Johann Lorenz von Mosheim
He was born at Lübeck on 9 October 1693 or 1694. After studying at the gymnasium of Lübeck, he entered the University of Kiel (1716), where he took his master's degree in 1718. In 1719 he became assessor in the philosophical faculty at Kiel.
His first appearance in the field of literature was in a polemical tract against John Toland, Vindiciae antiquae christianorum disciplinae (1720), which was soon followed by a volume of Observationes sacrae (1721). These works, along with the reputation he had acquired as a lecturer and preacher, secured for him a call to the University of Helmstedt as professor ordinarius in 1723. The Institutionum historiae ecclesiasticae libri IV appeared in 1726, and in the same year he was appointed by the duke of Brunswick abbot of Marienthal, to which dignity and emolument the abbacy of Michaelstein was added in the following year.
Mosheim was much consulted by the authorities when the new University of Göttingen was being formed, especially in the framing of the statutes of the theological faculty, and the provisions for making the theologians independent of the ecclesiastical courts. In 1747 he was made chancellor of the university. In 1748 he was responsible for the visit made by George II of Great Britain to his university. He died at Göttingen on 9 September 1755.
Among his other works were De rebus christianorum ante Constantinum commentarii (1753), Ketzer-Geschichte (2nd ed. 1748), and Sittenlehre der heiligen Schrift (x7~553). His exegetical writings, characterized by learning and good sense, include Cogitationes in N. T. bc. select. (1726), and expositions of I Corinthians (1741) and the two Epistles to Timothy (1755). In his sermons (Heilige Reden) considerable eloquence is shown, and a mastery of style which justifies the position he held as president of the German Society.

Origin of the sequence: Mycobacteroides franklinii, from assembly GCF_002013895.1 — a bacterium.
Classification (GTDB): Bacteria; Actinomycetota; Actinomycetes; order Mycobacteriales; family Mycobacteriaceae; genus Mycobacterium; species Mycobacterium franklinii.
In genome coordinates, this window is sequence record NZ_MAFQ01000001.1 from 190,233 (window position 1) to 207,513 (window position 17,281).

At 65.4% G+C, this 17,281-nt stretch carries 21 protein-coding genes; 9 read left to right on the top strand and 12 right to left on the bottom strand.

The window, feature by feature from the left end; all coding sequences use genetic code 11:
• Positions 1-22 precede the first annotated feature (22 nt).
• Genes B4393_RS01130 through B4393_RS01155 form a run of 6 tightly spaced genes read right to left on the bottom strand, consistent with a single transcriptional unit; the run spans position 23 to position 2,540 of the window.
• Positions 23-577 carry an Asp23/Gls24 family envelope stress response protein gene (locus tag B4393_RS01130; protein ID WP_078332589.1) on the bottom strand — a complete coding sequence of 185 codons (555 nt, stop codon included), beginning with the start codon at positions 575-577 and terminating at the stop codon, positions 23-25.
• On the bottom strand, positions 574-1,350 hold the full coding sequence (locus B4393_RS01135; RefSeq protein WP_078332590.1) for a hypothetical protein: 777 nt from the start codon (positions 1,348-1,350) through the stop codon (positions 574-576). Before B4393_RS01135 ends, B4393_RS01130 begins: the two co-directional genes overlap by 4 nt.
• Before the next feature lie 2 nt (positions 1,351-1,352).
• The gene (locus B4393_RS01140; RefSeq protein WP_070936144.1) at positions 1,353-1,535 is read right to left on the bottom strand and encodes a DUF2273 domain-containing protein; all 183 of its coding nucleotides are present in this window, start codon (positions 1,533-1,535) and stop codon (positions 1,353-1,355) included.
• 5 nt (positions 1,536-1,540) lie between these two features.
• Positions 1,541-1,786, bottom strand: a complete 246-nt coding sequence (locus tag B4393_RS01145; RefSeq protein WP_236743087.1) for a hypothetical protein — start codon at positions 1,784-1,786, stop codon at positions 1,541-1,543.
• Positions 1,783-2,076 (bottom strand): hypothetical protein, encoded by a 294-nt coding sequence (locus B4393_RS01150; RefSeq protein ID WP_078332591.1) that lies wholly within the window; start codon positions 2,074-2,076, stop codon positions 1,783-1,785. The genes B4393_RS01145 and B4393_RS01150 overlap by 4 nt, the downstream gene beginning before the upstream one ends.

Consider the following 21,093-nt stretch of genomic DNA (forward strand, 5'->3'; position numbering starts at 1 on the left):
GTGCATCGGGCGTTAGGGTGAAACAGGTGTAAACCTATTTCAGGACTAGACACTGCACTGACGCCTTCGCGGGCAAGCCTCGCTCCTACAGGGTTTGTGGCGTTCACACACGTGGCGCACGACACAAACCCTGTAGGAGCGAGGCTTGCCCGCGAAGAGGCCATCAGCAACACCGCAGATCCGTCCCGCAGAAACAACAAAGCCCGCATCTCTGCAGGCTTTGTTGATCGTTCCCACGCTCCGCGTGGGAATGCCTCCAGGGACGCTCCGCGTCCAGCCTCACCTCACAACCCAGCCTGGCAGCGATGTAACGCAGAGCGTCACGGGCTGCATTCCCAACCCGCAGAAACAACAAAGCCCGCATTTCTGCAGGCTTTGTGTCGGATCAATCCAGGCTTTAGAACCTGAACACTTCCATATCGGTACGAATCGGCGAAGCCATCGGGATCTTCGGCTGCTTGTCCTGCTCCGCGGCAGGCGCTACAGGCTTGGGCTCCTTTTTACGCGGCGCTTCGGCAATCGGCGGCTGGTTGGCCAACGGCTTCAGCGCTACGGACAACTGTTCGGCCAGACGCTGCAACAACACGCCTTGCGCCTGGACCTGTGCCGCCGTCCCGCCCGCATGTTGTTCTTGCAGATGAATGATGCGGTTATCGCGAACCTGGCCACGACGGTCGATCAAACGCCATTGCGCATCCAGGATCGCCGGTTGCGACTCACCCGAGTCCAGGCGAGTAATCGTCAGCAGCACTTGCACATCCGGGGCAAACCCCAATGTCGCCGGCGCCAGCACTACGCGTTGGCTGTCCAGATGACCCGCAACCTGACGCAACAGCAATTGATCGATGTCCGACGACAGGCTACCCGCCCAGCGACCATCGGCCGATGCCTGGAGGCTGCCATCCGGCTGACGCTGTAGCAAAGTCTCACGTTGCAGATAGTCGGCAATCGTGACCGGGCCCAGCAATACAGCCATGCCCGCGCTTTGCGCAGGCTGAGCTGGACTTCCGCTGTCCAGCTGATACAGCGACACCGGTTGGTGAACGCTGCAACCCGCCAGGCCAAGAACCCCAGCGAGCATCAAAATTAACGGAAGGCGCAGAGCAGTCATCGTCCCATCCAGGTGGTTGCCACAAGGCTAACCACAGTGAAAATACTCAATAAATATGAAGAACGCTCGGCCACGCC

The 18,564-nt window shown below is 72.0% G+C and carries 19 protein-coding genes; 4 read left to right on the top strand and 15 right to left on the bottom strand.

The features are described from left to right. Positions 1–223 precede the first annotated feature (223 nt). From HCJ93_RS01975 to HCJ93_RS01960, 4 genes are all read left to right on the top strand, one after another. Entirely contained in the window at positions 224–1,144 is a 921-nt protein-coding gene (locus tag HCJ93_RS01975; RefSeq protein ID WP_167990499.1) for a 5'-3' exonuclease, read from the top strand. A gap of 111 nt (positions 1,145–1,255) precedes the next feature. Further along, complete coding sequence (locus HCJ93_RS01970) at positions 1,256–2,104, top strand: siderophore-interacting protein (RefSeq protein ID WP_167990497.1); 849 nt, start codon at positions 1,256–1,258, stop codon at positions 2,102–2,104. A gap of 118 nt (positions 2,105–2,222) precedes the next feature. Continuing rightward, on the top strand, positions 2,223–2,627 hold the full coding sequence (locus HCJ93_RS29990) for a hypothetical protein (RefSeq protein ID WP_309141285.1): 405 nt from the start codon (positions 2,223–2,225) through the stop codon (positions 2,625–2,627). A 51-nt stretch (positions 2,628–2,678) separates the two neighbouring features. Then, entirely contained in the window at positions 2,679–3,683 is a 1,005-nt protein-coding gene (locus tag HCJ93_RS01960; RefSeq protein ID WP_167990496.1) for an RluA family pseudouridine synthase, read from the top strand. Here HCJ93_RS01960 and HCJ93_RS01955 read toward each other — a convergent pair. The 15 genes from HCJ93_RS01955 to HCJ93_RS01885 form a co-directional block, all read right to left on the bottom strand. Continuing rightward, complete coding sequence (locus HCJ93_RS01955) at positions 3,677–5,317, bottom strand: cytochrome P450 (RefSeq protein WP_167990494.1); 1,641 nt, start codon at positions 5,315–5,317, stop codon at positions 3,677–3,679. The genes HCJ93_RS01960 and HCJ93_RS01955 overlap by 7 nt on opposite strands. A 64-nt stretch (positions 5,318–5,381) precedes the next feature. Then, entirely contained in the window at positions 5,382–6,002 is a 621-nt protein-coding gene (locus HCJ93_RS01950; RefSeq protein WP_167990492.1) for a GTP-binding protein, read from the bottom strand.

There are two English versions of the Institutes, that of Archibald Maclaine, published in 1764, and that of James Murdock (1832), which is the more correct. Murdock's translation was revised and re-edited by James Seaton Reid in 1848, and by H. L. Hastings in 1892 (Boston). An English translation of the De rebus christianorum was published by Murdock in 1851. In the 1842 edition of Maclaine's translation, the Institutes were retitled An Ecclesiastical History, From The Birth of Christ to the Beginning of the Eighteenth Century: in which The Rise, Progress And Variation of Church Power Are Considered In Their Connection With the State Of Learning And Philosophy, and The Political History of Europe During that Period, and Mosheim's name was Anglicized as "John Lawrence Mosheim, D.D., Chancellor of the University of Göttingen.”
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- This article incorporates text from a publication now in the public domain: Chisholm, Hugh, ed. (1911). "Mosheim, Johann Lorenz von". Encyclopædia Britannica (11th ed.). Cambridge University Press.